Purpose: To mathematically model the conventional aqueous humor outflow system with trabecular meshwork (TM) bypass and Schlemm canal (SC) dilation.
Methods: The SC was modeled as a rectangular channel with the TM modeled as a permeable membrane. The collector channels (CCs) were modeled as fluid sinks distributed along the outer wall of SC. Two different implants were investigated in this study. The Hydrus Microstent (scaffold) was modeled with a TM bypass and a dilated region in SC that was 7 or 15 mm long and approximately 5-fold larger than the normal height of SC (h0). The iStent trabecular microbypass was modeled with a similar structure except that the dilated region in SC was 1 mm long and 25% larger than h0.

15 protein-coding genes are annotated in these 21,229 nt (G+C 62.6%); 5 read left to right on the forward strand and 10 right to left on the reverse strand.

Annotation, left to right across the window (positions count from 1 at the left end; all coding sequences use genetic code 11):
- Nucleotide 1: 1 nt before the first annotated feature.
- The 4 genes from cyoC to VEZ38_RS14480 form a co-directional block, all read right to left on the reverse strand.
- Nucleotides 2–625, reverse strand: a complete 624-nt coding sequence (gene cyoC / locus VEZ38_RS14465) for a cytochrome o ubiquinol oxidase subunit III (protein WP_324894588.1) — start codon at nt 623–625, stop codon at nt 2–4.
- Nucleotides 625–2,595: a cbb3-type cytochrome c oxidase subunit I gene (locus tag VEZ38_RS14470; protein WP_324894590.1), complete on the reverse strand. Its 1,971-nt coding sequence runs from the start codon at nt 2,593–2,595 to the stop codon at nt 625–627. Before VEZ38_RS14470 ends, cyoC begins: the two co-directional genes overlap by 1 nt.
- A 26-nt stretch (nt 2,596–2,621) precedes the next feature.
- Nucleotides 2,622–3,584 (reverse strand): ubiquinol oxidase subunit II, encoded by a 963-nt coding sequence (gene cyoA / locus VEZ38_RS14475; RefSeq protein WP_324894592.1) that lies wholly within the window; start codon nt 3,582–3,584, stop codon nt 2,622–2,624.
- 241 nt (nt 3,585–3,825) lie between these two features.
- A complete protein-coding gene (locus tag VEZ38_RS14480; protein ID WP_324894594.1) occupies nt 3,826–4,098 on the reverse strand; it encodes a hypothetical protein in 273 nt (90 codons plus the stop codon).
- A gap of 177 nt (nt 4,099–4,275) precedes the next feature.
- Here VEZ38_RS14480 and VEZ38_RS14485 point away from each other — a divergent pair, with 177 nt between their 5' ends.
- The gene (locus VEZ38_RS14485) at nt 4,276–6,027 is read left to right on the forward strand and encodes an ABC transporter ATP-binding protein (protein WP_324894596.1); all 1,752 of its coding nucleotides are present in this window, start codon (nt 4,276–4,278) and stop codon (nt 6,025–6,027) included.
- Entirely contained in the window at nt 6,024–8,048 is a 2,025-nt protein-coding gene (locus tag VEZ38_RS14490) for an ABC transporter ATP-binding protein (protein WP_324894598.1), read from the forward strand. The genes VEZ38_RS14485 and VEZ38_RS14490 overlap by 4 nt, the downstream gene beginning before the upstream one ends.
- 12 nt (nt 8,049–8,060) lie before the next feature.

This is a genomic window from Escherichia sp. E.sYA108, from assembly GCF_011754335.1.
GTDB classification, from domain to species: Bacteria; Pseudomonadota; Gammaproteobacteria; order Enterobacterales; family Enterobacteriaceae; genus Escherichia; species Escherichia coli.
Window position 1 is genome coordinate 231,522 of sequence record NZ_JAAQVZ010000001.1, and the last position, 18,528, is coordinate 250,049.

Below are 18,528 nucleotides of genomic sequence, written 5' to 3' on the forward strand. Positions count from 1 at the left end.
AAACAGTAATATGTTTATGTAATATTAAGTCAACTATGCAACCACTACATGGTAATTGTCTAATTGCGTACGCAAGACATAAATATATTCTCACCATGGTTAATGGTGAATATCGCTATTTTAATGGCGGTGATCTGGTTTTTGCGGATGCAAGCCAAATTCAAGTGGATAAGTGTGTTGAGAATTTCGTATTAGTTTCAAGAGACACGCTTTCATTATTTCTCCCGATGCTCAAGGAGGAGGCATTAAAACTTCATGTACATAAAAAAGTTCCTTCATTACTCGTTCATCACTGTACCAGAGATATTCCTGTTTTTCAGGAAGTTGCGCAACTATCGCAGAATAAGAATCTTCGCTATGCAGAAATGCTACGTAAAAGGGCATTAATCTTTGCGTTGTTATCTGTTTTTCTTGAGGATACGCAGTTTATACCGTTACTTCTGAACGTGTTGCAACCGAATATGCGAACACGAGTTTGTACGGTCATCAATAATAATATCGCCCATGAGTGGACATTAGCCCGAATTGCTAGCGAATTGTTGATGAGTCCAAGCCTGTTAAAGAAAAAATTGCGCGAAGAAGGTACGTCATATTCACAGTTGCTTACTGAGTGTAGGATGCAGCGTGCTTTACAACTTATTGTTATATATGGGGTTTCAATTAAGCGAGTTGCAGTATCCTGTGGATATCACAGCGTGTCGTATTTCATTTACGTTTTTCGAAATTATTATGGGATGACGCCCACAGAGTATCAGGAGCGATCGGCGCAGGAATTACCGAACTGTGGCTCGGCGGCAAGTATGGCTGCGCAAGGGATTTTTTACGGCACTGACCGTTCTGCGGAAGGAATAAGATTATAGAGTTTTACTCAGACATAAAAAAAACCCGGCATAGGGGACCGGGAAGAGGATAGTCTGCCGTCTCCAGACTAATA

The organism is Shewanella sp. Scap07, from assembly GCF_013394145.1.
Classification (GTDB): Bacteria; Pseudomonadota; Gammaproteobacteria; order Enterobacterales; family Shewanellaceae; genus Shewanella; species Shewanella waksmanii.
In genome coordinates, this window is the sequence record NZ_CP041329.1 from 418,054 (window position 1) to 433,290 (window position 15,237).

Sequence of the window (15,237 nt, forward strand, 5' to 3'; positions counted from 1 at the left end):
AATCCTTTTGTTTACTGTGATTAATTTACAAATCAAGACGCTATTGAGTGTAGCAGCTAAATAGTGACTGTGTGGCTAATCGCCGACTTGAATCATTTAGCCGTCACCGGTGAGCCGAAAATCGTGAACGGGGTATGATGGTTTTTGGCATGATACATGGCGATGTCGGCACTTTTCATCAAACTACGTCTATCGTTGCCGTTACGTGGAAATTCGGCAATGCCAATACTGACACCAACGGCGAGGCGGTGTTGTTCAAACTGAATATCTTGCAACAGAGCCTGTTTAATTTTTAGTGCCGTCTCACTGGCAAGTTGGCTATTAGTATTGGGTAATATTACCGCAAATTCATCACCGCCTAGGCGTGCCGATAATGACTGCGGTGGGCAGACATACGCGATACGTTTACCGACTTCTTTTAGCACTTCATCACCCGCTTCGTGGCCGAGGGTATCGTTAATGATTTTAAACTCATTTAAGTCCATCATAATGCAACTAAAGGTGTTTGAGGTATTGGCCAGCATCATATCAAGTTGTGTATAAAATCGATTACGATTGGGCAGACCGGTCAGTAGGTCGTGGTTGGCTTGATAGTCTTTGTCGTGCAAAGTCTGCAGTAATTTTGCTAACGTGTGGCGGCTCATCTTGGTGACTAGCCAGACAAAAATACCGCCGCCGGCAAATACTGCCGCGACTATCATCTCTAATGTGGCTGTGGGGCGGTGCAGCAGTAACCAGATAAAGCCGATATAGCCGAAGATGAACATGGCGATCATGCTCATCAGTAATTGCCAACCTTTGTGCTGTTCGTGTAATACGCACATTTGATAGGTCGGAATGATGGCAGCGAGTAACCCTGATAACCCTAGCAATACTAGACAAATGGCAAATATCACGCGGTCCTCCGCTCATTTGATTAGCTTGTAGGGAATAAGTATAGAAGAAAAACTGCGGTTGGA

Results: Creation of a TM bypass structure would increase the pressure in the surrounding regions inside the SC and make it close to the intraocular pressure. SC dilation would increase the pressure more uniformly in the dilated region. The pressure increase led to higher flow rates in SC and CCs, and subsequently increased outflow facility (C). If CCs were uniformly distributed, the increase in C was the smallest after implantation of 1 microbypass, compared with that after implantation of 2 microbypasses or 1 scaffold. If CCs were nonuniformly distributed, the magnitude of increase in C was sensitive to the location of implant, and the sensitivity was higher for the microbypass than the scaffold.
Conclusion: The study showed that creation of TM bypass and SC dilation significantly increased outflow facility, and the amount of increase correlated with the length of dilated regions in SC.